Thereafter, the plaintiffs filed a new complaint in Pierce County Superior Court for the State of Washington (“Brown II”), alleging state wage law claims on behalf of themselves and a proposed class. The plaintiffs and 12 other named plaintiffs then filed a complaint in the District Court, alleging violations of the Fair Labor Standards Act and the California Labor Code. The defendants removed Brown II to the District Court, and the plaintiffs moved for remand. The District Court granted the plaintiffs’ motion.

Subsequent to the Supreme Court’s decision in Standard Fire Ins. Co. v. Knowles, 133 S. Ct. 1345 (2013), the defendants again removed Brown II to the District Court, and the plaintiffs moved to remand.  (Editors’ Note: see CAFA law blog analysis on Knowles posted on April 12, 2013.)

The District Court observed that the defendants removed the matter without any authority for the proposition that a recent Supreme Court opinion in a wholly separate case resets the 30-day removal window under 28 U.S.C. § 1446(b)(3). The defendants provided an unpersuasive argument for the proposition that the District Court should extend the limited exception of out-of-circuit cases and hold that a Supreme Court decision, which did not involve the party seeking removal but was sufficiently related to the proceedings, could qualify as an order or “other paper.” The District Court declined to adopt the defendants’ proposed new rule of law and, accordingly, granted the plaintiffs’ motion for remand.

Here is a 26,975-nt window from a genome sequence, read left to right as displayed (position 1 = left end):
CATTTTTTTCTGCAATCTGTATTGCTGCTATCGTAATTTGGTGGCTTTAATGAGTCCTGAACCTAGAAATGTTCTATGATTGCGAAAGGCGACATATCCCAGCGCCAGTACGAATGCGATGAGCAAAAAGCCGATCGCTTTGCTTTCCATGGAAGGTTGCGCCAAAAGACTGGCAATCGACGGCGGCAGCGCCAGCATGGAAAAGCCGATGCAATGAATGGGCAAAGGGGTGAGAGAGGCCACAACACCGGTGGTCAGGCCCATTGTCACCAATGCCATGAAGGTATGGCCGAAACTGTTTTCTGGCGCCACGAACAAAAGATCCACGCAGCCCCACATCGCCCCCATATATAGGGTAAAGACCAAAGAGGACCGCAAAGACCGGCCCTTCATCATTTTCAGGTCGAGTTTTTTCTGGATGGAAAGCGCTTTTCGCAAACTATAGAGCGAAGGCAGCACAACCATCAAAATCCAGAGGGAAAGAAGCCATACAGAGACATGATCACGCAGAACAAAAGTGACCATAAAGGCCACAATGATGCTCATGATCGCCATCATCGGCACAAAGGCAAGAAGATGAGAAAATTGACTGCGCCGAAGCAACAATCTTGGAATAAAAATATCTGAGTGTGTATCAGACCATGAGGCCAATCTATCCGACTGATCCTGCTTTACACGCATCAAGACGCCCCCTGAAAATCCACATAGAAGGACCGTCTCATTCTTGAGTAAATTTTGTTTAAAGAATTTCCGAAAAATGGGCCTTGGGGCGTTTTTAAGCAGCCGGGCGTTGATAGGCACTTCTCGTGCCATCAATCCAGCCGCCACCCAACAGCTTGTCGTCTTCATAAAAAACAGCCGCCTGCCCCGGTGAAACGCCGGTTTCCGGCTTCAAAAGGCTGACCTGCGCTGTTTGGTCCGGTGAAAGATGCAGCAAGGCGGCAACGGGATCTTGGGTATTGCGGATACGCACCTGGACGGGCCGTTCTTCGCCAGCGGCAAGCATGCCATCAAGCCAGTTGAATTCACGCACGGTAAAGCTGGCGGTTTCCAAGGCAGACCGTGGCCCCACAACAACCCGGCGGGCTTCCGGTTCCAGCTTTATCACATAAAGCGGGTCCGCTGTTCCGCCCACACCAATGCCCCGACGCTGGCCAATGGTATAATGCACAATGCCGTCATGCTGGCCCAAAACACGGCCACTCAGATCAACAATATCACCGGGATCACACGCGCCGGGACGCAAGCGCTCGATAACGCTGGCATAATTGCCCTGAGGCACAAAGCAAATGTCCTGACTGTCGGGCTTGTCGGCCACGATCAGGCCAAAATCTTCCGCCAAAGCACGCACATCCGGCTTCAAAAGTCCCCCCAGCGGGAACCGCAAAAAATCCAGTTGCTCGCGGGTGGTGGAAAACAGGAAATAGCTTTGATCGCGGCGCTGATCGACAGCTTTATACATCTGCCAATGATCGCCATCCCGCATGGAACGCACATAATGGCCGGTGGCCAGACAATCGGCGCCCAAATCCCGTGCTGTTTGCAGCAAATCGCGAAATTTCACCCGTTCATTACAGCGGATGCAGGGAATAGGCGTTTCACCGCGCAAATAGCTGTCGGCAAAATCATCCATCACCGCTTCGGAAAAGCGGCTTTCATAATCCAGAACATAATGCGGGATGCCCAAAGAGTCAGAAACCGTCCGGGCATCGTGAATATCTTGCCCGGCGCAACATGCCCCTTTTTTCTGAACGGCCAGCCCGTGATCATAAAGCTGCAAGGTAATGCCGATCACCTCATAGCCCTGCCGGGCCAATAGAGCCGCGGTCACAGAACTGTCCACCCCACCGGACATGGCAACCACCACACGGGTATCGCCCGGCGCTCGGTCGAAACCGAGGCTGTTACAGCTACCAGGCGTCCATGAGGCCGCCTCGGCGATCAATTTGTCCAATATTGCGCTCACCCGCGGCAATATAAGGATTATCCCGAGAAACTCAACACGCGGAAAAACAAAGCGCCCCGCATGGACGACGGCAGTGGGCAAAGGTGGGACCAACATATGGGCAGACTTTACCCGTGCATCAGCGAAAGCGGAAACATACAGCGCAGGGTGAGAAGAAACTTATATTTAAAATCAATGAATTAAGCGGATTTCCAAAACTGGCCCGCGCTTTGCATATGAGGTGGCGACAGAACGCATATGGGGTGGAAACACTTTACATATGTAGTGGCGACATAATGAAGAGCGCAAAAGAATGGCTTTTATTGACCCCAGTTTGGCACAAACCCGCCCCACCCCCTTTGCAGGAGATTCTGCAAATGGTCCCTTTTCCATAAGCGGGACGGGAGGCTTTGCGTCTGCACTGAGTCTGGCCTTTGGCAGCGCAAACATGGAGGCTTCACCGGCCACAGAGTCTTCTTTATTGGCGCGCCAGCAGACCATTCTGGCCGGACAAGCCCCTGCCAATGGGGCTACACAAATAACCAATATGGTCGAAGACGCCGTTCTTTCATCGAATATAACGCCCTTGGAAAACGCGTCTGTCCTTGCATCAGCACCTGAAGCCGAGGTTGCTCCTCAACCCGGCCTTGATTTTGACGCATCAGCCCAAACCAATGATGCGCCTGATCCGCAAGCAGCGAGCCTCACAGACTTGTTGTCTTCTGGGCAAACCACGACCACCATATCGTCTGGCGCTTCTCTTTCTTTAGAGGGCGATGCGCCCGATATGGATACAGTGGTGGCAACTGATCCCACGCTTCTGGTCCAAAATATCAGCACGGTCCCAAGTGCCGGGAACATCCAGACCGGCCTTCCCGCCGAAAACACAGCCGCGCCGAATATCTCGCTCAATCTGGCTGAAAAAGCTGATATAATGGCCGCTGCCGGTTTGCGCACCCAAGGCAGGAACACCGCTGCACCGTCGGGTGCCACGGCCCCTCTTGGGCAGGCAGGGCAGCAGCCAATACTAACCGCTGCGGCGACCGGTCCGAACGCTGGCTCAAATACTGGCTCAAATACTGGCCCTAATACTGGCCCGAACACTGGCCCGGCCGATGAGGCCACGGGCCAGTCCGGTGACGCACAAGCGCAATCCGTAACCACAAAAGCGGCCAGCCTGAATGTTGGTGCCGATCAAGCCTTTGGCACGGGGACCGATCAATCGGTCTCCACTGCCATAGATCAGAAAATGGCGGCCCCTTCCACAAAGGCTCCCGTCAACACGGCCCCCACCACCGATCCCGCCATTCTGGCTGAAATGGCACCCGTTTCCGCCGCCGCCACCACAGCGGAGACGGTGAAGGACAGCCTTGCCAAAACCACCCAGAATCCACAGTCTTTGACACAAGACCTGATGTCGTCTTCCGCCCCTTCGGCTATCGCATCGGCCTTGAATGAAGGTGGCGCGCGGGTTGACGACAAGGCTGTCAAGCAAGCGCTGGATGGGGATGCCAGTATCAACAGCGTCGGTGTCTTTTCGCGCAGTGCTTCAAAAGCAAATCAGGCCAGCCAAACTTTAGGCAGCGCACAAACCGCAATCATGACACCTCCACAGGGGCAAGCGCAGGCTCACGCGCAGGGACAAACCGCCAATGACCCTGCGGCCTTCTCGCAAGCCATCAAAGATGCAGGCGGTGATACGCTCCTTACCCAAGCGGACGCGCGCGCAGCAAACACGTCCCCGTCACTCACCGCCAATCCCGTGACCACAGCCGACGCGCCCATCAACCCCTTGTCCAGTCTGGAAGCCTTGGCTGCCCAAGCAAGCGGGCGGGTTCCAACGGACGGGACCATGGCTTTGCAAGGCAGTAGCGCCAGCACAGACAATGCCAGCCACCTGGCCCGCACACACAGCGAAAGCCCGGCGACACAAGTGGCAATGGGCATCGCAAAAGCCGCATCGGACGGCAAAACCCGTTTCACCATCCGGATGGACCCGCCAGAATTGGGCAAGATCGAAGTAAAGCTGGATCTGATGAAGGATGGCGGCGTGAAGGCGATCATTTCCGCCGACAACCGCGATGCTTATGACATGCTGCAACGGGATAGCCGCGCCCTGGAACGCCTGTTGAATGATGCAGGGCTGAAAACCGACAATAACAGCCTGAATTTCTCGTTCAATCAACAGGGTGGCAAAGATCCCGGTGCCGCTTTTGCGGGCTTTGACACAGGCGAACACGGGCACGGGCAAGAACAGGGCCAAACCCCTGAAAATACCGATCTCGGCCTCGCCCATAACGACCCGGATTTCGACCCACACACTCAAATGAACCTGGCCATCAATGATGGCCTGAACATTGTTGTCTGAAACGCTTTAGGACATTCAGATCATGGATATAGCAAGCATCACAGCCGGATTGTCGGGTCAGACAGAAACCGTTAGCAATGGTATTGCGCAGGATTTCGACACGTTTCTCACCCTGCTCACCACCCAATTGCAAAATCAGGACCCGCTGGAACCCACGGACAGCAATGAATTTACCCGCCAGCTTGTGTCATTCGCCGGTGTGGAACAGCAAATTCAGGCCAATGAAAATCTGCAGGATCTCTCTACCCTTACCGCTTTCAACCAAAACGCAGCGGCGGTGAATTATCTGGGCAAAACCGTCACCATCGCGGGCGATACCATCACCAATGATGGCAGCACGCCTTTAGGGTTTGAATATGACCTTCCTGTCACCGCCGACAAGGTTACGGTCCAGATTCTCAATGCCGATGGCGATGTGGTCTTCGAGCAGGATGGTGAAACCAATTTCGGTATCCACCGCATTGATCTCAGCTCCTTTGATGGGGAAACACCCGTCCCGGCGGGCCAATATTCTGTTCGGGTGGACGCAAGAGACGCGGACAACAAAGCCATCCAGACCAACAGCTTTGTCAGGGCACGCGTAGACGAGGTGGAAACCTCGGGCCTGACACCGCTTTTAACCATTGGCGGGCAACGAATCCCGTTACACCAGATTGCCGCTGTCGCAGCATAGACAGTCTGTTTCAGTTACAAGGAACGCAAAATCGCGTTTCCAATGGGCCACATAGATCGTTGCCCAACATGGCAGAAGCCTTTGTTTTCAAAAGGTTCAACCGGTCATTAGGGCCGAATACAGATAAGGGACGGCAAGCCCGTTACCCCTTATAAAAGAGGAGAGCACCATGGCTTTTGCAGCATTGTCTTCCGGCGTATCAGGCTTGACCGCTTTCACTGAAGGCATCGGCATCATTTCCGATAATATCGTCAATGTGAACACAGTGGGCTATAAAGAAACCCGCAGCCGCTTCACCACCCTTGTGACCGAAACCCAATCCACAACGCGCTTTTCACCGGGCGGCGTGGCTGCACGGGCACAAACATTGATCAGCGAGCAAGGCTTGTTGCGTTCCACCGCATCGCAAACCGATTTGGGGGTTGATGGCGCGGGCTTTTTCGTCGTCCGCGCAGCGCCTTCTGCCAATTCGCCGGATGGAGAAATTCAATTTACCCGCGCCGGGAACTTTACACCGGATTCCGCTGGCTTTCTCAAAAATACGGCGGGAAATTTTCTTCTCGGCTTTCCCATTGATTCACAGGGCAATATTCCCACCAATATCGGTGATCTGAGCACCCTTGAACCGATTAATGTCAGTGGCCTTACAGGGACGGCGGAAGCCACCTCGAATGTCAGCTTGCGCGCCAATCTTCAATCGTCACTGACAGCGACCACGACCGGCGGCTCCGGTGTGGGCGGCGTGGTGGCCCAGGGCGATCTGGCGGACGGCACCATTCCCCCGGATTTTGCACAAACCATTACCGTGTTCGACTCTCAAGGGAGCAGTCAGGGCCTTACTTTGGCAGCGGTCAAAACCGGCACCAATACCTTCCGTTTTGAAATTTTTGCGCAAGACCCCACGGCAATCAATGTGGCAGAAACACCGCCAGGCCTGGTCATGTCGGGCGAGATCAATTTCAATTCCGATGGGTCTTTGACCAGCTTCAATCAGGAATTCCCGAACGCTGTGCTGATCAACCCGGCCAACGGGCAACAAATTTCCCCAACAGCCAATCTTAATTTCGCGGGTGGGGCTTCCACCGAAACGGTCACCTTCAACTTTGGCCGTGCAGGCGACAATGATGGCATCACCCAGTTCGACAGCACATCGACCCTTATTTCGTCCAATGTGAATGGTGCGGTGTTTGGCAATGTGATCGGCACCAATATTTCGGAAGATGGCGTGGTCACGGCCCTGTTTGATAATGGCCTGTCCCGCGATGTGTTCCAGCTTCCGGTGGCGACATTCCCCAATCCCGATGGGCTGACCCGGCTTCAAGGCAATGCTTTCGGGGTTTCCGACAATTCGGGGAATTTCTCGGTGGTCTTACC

The plaintiffs requested an award of expenses. The District Court noted that an order remanding the case may require payment of just costs and any actual expenses, including attorney fees, incurred as a result of the removal. Whether fees and costs are awarded depended on the reasonableness of the removal. Further, the District Court noted that fees may be awarded under unusual circumstances or where there is no objectively reasonable basis for removal. Here, because it did not find that the defendants’ argument had no objectively reasonable basis for removal, the District Court declined granting an award of fees and costs.

Limited Liability Companies Are like Corporations for Purposes of Determining Citizenship under CAFA

Posted in Case Summaries

Heckemeyer v. NRT Missouri, LLC, 2013 WL 2250429 (E.D. Mo. May 22, 2013).

The U.S. District Court for the Eastern District of Missouri held that Congress chose to treat limited a limited liability company (“LLC”) like a corporation for purposes of determining citizenship under CAFA; thus, an LLC is deemed to be a citizen of the states where its principal place of business is located and the state under whose laws it is organized.